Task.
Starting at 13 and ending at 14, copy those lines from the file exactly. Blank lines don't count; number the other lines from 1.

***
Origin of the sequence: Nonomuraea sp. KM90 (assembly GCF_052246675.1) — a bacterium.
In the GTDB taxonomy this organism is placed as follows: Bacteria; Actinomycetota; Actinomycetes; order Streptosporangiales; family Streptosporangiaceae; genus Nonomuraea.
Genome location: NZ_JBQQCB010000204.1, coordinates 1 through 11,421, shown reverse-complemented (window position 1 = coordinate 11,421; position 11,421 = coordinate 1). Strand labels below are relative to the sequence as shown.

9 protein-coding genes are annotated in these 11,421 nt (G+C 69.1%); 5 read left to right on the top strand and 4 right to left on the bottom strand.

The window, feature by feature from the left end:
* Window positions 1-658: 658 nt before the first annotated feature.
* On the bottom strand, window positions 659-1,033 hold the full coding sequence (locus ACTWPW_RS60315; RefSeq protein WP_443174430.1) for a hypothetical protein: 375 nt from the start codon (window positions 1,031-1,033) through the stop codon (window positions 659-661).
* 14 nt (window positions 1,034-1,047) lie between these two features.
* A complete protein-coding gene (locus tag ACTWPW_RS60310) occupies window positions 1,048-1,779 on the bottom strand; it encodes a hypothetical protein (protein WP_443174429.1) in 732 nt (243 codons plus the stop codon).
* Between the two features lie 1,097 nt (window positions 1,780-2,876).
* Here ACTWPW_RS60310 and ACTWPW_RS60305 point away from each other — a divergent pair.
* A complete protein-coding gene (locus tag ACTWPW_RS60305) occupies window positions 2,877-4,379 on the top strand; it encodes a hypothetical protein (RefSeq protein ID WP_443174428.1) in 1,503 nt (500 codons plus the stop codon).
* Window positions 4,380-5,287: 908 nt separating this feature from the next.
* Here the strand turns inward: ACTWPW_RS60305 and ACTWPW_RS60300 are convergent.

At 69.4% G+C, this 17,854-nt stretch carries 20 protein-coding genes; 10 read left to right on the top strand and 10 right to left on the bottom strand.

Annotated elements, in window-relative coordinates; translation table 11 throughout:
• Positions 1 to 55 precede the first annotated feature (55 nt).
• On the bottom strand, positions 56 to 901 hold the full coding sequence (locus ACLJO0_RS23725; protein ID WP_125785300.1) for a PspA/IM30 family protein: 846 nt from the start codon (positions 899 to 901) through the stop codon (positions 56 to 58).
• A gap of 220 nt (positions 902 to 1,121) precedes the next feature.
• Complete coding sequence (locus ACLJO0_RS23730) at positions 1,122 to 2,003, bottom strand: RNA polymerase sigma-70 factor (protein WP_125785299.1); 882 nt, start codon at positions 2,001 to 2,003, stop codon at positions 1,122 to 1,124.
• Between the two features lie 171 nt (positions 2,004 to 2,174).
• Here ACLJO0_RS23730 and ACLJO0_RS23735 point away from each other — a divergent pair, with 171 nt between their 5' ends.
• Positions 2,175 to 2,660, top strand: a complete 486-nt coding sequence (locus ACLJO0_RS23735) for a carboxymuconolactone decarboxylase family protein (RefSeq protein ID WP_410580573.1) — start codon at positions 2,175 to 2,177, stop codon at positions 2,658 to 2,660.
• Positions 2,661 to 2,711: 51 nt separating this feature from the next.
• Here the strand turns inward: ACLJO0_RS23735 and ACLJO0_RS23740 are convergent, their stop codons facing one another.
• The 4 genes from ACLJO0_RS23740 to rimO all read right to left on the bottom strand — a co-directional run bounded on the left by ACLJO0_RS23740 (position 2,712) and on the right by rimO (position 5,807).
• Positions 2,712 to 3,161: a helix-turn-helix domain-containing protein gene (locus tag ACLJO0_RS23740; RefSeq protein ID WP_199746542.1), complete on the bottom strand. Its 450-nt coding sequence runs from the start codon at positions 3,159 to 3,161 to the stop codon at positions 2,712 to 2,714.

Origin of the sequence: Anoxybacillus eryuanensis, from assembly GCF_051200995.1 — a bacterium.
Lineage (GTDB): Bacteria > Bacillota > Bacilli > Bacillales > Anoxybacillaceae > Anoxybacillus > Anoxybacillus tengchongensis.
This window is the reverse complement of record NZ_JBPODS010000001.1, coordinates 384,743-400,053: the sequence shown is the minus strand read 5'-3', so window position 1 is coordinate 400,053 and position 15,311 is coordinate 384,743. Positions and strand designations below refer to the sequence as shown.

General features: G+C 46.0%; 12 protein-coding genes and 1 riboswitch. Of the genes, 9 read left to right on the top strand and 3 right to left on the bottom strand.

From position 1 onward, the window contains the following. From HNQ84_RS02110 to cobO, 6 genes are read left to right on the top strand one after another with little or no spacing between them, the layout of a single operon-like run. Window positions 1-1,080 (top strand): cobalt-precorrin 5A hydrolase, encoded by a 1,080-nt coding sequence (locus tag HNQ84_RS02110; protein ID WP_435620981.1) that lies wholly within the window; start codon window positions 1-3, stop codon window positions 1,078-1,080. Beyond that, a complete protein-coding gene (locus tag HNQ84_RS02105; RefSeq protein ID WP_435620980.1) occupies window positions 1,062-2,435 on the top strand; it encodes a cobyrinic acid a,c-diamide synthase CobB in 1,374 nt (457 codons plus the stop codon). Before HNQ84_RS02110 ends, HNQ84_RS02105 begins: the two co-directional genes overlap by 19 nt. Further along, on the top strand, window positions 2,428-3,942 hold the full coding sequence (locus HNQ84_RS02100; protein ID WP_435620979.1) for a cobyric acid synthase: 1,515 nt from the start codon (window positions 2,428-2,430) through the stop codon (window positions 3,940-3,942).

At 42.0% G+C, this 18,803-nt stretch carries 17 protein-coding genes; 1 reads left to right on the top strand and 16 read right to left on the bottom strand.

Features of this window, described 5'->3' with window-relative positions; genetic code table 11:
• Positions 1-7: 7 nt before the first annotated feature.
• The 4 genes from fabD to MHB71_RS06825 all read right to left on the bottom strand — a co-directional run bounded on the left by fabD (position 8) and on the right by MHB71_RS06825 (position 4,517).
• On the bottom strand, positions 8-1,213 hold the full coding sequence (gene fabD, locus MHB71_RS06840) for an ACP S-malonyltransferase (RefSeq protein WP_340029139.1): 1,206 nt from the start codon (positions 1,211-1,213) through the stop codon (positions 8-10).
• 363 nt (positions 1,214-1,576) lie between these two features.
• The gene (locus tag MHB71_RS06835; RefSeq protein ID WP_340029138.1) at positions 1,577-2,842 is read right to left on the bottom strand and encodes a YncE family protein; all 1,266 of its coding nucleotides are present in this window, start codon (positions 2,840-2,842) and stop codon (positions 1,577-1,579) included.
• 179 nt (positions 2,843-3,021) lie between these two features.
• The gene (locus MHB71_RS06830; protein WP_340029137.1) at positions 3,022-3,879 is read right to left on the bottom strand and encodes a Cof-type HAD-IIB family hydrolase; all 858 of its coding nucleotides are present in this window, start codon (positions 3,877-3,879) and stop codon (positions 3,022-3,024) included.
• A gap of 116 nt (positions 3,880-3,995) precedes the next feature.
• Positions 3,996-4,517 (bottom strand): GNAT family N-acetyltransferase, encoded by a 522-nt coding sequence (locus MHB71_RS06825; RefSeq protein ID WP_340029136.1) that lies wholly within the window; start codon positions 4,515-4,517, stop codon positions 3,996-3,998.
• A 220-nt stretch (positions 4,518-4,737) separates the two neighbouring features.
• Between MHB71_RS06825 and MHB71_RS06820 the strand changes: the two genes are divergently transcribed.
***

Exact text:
* Window positions 4,380-5,287: 908 nt separating this feature from the next.
* Here the strand turns inward: ACTWPW_RS60305 and ACTWPW_RS60300 are convergent.